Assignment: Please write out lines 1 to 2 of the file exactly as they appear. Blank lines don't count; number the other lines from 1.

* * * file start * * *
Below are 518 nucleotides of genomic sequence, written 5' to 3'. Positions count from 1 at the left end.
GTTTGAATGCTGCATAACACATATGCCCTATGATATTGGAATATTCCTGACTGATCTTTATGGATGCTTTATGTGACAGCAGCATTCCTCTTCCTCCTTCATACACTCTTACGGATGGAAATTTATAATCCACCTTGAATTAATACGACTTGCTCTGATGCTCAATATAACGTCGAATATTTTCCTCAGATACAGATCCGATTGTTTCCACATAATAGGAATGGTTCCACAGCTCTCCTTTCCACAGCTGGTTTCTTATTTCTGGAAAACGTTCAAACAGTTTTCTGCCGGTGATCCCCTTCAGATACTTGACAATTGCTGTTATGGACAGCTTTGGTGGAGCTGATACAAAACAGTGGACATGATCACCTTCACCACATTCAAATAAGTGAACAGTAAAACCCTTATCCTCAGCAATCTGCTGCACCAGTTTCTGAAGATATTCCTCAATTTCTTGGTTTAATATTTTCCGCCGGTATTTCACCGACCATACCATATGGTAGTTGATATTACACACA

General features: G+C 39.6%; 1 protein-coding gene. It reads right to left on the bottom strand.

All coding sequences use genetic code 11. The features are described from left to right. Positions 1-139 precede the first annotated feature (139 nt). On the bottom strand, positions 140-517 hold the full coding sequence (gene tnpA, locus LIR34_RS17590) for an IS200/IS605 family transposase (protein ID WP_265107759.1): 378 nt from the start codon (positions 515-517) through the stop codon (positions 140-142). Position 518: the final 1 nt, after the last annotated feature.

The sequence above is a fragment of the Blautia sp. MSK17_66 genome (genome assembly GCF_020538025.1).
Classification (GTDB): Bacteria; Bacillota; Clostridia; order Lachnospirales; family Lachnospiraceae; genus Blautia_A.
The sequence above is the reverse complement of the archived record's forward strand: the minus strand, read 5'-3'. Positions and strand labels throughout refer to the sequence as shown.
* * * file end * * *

Below are 518 nucleotides of genomic sequence, written 5' to 3'. Positions count from 1 at the left end.
GTTTGAATGCTGCATAACACATATGCCCTATGATATTGGAATATTCCTGACTGATCTTTATGGATGCTTTATGTGACAGCAGCATTCCTCTTCCTCCTTCATACACTCTTACGGATGGAAATTTATAATCCACCTTGAATTAATACGACTTGCTCTGATGCTCAATATAACGTCGAATATTTTCCTCAGATACAGATCCGATTGTTTCCACATAATAGGAATGGTTCCACAGCTCTCCTTTCCACAGCTGGTTTCTTATTTCTGGAAAACGTTCAAACAGTTTTCTGCCGGTGATCCCCTTCAGATACTTGACAATTGCTGTTATGGACAGCTTTGGTGGAGCTGATACAAAACAGTGGACATGATCACCTTCACCACATTCAAATAAGTGAACAGTAAAACCCTTATCCTCAGCAATCTGCTGCACCAGTTTCTGAAGATATTCCTCAATTTCTTGGTTTAATATTTTCCGCCGGTATTTCACCGACCATACCATATGGTAGTTGATATTACACACA